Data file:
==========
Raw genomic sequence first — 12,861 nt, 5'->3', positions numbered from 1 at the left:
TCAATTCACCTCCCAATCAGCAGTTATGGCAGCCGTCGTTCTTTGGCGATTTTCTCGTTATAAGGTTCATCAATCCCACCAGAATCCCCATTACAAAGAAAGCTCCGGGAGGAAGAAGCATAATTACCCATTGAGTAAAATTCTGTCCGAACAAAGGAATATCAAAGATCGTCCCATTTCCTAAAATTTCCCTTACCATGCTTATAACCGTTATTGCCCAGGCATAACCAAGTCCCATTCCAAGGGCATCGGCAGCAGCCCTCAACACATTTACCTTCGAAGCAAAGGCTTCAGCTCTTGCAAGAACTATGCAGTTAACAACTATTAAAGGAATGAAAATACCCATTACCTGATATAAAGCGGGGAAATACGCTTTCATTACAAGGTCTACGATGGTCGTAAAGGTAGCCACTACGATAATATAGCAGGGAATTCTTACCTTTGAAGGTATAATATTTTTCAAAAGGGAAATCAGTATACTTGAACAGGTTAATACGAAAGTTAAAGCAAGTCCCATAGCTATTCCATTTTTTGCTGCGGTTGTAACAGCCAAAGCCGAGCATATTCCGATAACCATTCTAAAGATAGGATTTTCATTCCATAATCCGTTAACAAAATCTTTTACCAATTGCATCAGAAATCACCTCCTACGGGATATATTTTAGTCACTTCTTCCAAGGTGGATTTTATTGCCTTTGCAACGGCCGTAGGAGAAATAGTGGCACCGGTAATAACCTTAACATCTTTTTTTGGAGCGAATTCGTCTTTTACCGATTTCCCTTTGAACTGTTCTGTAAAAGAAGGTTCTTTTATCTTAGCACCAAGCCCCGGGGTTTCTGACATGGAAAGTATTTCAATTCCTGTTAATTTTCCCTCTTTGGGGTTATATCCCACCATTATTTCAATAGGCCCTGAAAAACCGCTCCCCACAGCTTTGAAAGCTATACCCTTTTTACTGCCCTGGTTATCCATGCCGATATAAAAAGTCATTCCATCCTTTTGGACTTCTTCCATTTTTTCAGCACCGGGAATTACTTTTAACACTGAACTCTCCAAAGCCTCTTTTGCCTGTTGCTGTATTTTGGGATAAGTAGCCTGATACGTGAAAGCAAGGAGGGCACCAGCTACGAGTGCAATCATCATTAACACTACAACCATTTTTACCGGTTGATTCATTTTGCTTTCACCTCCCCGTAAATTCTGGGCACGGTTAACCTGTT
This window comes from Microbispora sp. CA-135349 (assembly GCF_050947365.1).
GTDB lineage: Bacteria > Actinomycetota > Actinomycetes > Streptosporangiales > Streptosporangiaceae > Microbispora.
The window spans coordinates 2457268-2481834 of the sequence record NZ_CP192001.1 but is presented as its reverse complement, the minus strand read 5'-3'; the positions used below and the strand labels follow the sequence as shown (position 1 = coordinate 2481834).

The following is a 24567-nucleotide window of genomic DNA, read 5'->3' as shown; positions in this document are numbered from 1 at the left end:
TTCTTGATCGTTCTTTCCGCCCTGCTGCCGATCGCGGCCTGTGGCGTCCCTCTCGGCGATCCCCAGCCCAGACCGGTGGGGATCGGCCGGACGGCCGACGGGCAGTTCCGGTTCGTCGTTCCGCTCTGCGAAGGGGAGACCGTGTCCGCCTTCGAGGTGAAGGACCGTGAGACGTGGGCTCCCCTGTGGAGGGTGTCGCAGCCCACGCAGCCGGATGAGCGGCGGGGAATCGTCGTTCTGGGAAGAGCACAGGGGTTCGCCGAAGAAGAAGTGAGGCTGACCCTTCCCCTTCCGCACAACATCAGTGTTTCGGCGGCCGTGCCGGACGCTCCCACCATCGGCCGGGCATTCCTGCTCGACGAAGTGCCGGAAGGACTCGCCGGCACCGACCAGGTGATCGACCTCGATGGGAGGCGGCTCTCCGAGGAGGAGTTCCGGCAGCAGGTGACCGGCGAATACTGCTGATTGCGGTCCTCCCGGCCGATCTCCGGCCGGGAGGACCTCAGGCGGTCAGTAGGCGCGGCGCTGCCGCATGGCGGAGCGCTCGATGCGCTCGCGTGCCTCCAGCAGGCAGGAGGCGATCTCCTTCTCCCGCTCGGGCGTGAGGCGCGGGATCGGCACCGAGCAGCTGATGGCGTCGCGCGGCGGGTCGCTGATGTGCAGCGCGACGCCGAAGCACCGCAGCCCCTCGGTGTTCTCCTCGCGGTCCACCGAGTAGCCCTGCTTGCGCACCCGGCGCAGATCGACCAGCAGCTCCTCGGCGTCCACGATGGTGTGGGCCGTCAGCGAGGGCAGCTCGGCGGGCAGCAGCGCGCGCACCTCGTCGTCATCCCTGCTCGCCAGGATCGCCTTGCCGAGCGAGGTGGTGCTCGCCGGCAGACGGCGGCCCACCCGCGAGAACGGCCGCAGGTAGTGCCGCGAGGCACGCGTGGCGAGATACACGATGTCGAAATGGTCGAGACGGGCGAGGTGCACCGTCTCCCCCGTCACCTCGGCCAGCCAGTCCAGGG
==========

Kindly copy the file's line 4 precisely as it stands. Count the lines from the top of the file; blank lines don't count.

GTDB lineage: Bacteria > Actinomycetota > Actinomycetes > Streptosporangiales > Streptosporangiaceae > Microbispora.